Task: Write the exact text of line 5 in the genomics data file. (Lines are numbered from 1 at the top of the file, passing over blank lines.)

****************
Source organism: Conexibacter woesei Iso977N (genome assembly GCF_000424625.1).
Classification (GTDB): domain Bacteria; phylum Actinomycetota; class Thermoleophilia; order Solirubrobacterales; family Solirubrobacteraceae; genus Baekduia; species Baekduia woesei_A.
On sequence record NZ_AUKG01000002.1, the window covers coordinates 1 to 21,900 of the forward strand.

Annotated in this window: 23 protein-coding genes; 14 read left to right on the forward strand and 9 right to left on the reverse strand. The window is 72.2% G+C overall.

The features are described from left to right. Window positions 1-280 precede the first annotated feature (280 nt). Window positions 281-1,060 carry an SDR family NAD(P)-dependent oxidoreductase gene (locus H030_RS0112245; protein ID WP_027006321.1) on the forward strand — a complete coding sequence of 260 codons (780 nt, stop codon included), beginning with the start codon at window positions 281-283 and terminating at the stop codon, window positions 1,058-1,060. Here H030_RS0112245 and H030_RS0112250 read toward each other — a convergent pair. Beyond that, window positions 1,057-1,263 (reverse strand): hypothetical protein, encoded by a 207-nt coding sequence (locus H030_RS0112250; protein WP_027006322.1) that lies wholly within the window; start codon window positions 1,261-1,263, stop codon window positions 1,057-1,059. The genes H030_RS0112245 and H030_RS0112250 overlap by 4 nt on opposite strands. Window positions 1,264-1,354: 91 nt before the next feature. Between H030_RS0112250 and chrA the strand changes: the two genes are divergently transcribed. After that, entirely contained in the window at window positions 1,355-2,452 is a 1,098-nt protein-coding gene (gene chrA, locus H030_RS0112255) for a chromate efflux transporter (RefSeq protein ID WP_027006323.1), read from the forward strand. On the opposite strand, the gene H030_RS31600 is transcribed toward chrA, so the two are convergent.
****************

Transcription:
The features are described from left to right. Window positions 1-280 precede the first annotated feature (280 nt). Window positions 281-1,060 carry an SDR family NAD(P)-dependent oxidoreductase gene (locus H030_RS0112245; protein ID WP_027006321.1) on the forward strand — a complete coding sequence of 260 codons (780 nt, stop codon included), beginning with the start codon at window positions 281-283 and terminating at the stop codon, window positions 1,058-1,060. Here H030_RS0112245 and H030_RS0112250 read toward each other — a convergent pair. Beyond that, window positions 1,057-1,263 (reverse strand): hypothetical protein, encoded by a 207-nt coding sequence (locus H030_RS0112250; protein WP_027006322.1) that lies wholly within the window; start codon window positions 1,261-1,263, stop codon window positions 1,057-1,059. The genes H030_RS0112245 and H030_RS0112250 overlap by 4 nt on opposite strands. Window positions 1,264-1,354: 91 nt before the next feature. Between H030_RS0112250 and chrA the strand changes: the two genes are divergently transcribed. After that, entirely contained in the window at window positions 1,355-2,452 is a 1,098-nt protein-coding gene (gene chrA, locus H030_RS0112255) for a chromate efflux transporter (RefSeq protein ID WP_027006323.1), read from the forward strand. On the opposite strand, the gene H030_RS31600 is transcribed toward chrA, so the two are convergent.